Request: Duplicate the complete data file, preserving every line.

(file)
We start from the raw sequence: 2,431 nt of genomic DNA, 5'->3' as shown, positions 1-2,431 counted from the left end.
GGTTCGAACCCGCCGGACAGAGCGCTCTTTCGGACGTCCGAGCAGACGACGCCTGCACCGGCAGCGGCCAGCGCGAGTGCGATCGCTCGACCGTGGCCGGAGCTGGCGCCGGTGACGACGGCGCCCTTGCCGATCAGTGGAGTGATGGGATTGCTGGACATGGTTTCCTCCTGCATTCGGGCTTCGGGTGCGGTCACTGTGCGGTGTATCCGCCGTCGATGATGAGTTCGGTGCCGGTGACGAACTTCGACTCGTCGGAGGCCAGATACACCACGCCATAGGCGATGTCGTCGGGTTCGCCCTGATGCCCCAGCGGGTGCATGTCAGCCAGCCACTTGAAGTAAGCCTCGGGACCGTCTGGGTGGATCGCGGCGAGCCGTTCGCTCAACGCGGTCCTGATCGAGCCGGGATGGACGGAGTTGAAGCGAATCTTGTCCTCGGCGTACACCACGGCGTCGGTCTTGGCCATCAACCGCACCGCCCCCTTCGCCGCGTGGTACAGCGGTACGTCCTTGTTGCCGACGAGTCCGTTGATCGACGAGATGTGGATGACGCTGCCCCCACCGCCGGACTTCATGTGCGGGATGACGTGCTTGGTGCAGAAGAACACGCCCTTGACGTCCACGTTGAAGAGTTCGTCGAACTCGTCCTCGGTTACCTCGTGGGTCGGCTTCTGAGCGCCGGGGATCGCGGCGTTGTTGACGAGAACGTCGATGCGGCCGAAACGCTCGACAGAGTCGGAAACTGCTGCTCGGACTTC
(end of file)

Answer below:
We start from the raw sequence: 2,431 nt of genomic DNA, 5'->3' as shown, positions 1-2,431 counted from the left end.
GGTTCGAACCCGCCGGACAGAGCGCTCTTTCGGACGTCCGAGCAGACGACGCCTGCACCGGCAGCGGCCAGCGCGAGTGCGATCGCTCGACCGTGGCCGGAGCTGGCGCCGGTGACGACGGCGCCCTTGCCGATCAGTGGAGTGATGGGATTGCTGGACATGGTTTCCTCCTGCATTCGGGCTTCGGGTGCGGTCACTGTGCGGTGTATCCGCCGTCGATGATGAGTTCGGTGCCGGTGACGAACTTCGACTCGTCGGAGGCCAGATACACCACGCCATAGGCGATGTCGTCGGGTTCGCCCTGATGCCCCAGCGGGTGCATGTCAGCCAGCCACTTGAAGTAAGCCTCGGGACCGTCTGGGTGGATCGCGGCGAGCCGTTCGCTCAACGCGGTCCTGATCGAGCCGGGATGGACGGAGTTGAAGCGAATCTTGTCCTCGGCGTACACCACGGCGTCGGTCTTGGCCATCAACCGCACCGCCCCCTTCGCCGCGTGGTACAGCGGTACGTCCTTGTTGCCGACGAGTCCGTTGATCGACGAGATGTGGATGACGCTGCCCCCACCGCCGGACTTCATGTGCGGGATGACGTGCTTGGTGCAGAAGAACACGCCCTTGACGTCCACGTTGAAGAGTTCGTCGAACTCGTCCTCGGTTACCTCGTGGGTCGGCTTCTGAGCGCCGGGGATCGCGGCGTTGTTGACGAGAACGTCGATGCGGCCGAAACGCTCGACAGAGTCGGAAACTGCTGCTCGGACTTC